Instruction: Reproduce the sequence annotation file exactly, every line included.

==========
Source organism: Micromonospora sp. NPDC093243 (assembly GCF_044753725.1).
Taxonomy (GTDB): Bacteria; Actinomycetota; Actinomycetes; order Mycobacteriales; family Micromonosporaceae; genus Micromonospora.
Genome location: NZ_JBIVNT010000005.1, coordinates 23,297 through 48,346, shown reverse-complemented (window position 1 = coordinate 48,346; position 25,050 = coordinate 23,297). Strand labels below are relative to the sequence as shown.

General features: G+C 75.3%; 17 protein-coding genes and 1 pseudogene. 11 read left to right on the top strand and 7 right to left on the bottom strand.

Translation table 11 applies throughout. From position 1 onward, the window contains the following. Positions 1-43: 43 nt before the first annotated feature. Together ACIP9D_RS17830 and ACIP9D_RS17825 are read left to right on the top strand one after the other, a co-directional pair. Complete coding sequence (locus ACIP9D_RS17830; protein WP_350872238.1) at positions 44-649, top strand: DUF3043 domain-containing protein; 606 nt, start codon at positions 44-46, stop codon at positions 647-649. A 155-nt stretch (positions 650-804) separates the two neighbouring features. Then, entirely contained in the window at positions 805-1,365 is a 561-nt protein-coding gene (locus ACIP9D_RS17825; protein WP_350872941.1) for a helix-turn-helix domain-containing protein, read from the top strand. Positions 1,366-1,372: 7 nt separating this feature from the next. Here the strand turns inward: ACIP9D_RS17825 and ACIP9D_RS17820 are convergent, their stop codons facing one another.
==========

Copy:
Source organism: Micromonospora sp. NPDC093243 (assembly GCF_044753725.1).
Taxonomy (GTDB): Bacteria; Actinomycetota; Actinomycetes; order Mycobacteriales; family Micromonosporaceae; genus Micromonospora.
Genome location: NZ_JBIVNT010000005.1, coordinates 23,297 through 48,346, shown reverse-complemented (window position 1 = coordinate 48,346; position 25,050 = coordinate 23,297). Strand labels below are relative to the sequence as shown.

General features: G+C 75.3%; 17 protein-coding genes and 1 pseudogene. 11 read left to right on the top strand and 7 right to left on the bottom strand.

Translation table 11 applies throughout. From position 1 onward, the window contains the following. Positions 1-43: 43 nt before the first annotated feature. Together ACIP9D_RS17830 and ACIP9D_RS17825 are read left to right on the top strand one after the other, a co-directional pair. Complete coding sequence (locus ACIP9D_RS17830; protein WP_350872238.1) at positions 44-649, top strand: DUF3043 domain-containing protein; 606 nt, start codon at positions 44-46, stop codon at positions 647-649. A 155-nt stretch (positions 650-804) separates the two neighbouring features. Then, entirely contained in the window at positions 805-1,365 is a 561-nt protein-coding gene (locus ACIP9D_RS17825; protein WP_350872941.1) for a helix-turn-helix domain-containing protein, read from the top strand. Positions 1,366-1,372: 7 nt separating this feature from the next. Here the strand turns inward: ACIP9D_RS17825 and ACIP9D_RS17820 are convergent, their stop codons facing one another.